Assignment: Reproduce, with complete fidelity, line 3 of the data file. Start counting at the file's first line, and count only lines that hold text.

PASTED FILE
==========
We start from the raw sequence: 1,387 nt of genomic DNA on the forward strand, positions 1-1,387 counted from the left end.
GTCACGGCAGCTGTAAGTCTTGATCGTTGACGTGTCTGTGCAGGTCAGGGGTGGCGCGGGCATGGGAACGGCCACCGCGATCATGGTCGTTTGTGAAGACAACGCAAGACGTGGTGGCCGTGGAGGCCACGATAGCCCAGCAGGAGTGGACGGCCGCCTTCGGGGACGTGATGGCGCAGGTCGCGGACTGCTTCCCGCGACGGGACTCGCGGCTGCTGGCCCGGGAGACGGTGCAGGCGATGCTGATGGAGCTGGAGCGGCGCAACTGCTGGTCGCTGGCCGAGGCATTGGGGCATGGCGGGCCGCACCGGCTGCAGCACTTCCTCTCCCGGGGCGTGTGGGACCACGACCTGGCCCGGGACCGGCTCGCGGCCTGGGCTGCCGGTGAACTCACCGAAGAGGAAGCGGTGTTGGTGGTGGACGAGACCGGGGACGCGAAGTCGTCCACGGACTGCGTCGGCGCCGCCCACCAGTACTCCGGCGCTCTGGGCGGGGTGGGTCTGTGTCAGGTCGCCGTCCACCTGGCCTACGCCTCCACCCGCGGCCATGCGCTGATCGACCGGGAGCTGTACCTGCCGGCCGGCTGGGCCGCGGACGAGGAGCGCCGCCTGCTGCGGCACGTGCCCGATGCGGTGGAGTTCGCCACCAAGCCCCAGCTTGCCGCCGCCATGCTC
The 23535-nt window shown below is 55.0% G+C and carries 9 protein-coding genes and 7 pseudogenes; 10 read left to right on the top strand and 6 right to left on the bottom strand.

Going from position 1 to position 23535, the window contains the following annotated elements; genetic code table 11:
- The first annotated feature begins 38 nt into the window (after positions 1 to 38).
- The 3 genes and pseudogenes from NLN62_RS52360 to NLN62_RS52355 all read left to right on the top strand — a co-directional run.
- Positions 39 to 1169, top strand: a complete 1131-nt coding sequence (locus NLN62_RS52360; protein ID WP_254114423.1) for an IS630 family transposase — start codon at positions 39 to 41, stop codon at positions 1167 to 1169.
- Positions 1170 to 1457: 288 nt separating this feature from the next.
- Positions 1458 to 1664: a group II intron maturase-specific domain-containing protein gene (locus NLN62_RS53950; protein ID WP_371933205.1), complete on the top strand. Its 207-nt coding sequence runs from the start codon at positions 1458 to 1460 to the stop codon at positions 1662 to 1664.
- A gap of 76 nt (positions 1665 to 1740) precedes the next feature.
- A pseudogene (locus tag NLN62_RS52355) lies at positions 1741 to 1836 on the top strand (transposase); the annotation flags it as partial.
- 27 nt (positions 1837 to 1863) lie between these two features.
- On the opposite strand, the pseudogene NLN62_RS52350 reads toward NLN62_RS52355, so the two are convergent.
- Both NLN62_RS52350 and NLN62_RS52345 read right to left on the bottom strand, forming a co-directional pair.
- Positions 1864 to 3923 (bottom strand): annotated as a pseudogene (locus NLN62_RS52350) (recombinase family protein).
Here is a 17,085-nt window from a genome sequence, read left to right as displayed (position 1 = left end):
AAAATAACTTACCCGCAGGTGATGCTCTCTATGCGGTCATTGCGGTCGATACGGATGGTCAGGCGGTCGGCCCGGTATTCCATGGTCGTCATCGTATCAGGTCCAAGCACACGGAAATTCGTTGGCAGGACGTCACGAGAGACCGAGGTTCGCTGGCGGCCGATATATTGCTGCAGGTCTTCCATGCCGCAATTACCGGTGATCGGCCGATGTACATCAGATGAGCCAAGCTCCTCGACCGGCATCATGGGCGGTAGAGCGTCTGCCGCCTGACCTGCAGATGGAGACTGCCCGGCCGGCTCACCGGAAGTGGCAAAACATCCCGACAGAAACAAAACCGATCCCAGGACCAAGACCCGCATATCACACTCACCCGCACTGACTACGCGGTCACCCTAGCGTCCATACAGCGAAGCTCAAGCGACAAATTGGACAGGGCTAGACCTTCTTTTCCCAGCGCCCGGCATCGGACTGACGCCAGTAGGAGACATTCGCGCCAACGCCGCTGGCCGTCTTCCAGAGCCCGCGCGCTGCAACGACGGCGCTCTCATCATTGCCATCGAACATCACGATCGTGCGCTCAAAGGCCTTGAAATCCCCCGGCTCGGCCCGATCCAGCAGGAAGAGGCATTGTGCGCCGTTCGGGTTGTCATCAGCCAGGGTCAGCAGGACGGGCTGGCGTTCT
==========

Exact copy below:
The 23535-nt window shown below is 55.0% G+C and carries 9 protein-coding genes and 7 pseudogenes; 10 read left to right on the top strand and 6 right to left on the bottom strand.